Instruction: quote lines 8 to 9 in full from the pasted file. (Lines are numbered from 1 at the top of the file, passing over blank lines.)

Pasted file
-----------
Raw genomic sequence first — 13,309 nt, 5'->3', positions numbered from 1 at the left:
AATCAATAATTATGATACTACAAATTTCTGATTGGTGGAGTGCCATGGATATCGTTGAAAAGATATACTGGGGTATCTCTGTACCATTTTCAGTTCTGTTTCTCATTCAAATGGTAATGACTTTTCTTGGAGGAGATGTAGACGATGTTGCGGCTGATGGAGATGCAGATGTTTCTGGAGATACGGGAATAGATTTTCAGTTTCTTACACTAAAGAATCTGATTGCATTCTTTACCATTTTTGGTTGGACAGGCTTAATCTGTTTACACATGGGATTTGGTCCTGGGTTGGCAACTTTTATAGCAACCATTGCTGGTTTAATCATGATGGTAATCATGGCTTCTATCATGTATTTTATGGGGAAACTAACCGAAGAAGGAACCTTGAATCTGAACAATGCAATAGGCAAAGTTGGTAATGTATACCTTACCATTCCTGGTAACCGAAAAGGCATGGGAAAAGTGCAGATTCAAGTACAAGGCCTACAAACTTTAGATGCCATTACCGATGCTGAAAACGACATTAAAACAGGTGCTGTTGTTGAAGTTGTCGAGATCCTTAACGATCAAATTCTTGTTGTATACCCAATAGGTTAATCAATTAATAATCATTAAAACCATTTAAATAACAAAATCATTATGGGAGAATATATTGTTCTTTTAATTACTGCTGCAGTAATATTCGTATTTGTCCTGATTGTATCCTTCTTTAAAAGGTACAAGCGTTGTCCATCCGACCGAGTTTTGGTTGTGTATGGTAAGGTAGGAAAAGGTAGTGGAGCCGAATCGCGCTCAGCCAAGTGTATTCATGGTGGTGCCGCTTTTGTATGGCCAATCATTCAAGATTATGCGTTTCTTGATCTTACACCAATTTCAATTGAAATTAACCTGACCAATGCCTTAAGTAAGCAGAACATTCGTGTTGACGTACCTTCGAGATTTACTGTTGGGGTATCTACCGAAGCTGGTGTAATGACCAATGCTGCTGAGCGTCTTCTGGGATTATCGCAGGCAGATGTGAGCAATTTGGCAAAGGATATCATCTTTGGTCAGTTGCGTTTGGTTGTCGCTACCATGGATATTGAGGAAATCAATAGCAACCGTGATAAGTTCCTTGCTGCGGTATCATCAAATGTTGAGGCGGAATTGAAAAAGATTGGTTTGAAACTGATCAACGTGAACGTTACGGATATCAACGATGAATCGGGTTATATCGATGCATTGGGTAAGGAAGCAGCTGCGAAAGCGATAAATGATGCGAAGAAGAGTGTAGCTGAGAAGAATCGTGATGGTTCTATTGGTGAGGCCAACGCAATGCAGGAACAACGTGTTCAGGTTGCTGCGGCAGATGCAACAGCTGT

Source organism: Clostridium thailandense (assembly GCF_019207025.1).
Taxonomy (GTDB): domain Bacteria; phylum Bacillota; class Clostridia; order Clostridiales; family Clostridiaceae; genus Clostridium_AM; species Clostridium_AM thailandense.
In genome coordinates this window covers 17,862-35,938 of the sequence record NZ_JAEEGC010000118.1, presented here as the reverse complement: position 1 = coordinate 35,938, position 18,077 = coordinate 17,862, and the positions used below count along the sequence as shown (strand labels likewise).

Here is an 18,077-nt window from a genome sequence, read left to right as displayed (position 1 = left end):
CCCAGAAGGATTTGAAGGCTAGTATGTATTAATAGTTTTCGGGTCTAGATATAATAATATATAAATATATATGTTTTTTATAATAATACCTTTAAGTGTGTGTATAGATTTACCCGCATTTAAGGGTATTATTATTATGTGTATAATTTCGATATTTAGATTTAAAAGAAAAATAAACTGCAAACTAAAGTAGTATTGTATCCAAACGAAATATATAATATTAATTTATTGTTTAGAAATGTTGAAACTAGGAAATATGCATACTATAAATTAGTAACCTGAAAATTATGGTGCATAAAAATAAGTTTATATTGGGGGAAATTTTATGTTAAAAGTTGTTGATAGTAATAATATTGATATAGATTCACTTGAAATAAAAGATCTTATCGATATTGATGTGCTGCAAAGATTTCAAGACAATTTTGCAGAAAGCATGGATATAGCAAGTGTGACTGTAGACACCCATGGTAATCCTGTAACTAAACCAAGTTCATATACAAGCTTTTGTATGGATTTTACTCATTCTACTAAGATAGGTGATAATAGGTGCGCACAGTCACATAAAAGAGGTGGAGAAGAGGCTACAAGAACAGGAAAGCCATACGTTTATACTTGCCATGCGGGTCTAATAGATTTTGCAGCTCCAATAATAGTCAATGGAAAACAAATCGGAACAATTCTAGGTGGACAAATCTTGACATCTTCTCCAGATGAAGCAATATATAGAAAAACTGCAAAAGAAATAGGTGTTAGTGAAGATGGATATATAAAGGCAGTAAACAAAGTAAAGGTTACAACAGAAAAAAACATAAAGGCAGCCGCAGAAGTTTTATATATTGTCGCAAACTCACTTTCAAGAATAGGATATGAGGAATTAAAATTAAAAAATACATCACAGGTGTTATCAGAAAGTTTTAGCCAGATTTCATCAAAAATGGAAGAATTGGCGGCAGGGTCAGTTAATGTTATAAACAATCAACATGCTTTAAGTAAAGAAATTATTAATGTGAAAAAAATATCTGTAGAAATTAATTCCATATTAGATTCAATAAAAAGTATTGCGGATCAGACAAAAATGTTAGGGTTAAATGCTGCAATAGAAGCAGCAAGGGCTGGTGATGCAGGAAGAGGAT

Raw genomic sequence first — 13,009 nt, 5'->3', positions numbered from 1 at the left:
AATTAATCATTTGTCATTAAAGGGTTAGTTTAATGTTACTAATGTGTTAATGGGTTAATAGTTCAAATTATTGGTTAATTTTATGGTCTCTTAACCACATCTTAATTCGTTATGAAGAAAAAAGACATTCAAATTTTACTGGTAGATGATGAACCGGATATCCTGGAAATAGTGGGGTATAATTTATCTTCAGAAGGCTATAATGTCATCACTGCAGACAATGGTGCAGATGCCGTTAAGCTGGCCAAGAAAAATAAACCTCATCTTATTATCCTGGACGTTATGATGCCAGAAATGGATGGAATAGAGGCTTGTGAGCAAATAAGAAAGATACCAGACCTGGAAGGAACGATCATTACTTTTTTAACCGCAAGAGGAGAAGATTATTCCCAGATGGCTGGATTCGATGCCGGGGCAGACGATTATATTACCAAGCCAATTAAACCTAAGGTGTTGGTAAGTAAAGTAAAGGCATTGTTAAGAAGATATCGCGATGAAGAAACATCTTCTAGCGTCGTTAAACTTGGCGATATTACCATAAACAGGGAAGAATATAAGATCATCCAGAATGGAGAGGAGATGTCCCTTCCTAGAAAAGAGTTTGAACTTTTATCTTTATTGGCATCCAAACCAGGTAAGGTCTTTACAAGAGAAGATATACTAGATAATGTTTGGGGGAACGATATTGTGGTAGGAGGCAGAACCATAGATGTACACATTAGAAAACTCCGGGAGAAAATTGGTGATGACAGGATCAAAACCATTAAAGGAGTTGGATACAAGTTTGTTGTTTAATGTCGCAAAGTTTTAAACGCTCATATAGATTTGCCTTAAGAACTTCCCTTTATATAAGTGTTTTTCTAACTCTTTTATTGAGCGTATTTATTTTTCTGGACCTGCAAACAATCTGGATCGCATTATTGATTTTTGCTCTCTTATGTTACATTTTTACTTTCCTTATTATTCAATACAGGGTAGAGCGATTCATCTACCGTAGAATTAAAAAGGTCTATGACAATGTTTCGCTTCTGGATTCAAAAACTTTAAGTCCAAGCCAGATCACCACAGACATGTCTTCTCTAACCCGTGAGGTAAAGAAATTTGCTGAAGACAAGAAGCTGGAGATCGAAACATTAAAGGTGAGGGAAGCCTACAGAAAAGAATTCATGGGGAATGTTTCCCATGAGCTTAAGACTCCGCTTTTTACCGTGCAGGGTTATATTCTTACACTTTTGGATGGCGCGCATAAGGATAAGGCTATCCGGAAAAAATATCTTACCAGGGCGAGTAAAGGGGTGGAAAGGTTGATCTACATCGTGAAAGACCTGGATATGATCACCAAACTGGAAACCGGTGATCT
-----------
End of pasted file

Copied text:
Raw genomic sequence first — 13,009 nt, 5'->3', positions numbered from 1 at the left:
AATTAATCATTTGTCATTAAAGGGTTAGTTTAATGTTACTAATGTGTTAATGGGTTAATAGTTCAAATTATTGGTTAATTTTATGGTCTCTTAACCACATCTTAATTCGTTATGAAGAAAAAAGACATTCAAATTTTACTGGTAGATGATGAACCGGATATCCTGGAAATAGTGGGGTATAATTTATCTTCAGAAGGCTATAATGTCATCACTGCAGACAATGGTGCAGATGCCGTTAAGCTGGCCAAGAAAAATAAACCTCATCTTATTATCCTGGACGTTATGATGCCAGAAATGGATGGAATAGAGGCTTGTGAGCAAATAAGAAAGATACCAGACCTGGAAGGAACGATCATTACTTTTTTAACCGCAAGAGGAGAAGATTATTCCCAGATGGCTGGATTCGATGCCGGGGCAGACGATTATATTACCAAGCCAATTAAACCTAAGGTGTTGGTAAGTAAAGTAAAGGCATTGTTAAGAAGATATCGCGATGAAGAAACATCTTCTAGCGTCGTTAAACTTGGCGATATTACCATAAACAGGGAAGAATATAAGATCATCCAGAATGGAGAGGAGATGTCCCTTCCTAGAAAAGAGTTTGAACTTTTATCTTTATTGGCATCCAAACCAGGTAAGGTCTTTACAAGAGAAGATATACTAGATAATGTTTGGGGGAACGATATTGTGGTAGGAGGCAGAACCATAGATGTACACATTAGAAAACTCCGGGAGAAAATTGGTGATGACAGGATCAAAACCATTAAAGGAGTTGGATACAAGTTTGTTGTTTAATGTCGCAAAGTTTTAAACGCTCATATAGATTTGCCTTAAGAACTTCCCTTTATATAAGTGTTTTTCTAACTCTTTTATTGAGCGTATTTATTTTTCTGGACCTGCAAACAATCTGGATCGCATTATTGATTTTTGCTCTCTTATGTTACATTTTTACTTTCCTTATTATTCAATACAGGGTAGAGCGATTCATCTACCGTAGAATTAAAAAGGTCTATGACAATGTTTCGCTTCTGGATTCAAAAACTTTAAGTCCAAGCCAGATCACCACAGACATGTCTTCTCTAACCCGTGAGGTAAAGAAATTTGCTGAAGACAAGAAGCTGGAGATCGAAACATTAAAGGTGAGGGAAGCCTACAGAAAAGAATTCATGGGGAATGTTTCCCATGAGCTTAAGACTCCGCTTTTTACCGTGCAGGGTTATATTCTTACACTTTTGGATGGCGCGCATAAGGATAAGGCTATCCGGAAAAAATATCTTACCAGGGCGAGTAAAGGGGTGGAAAGGTTGATCTACATCGTGAAAGACCTGGATATGATCACCAAACTGGAAACCGGTGATCT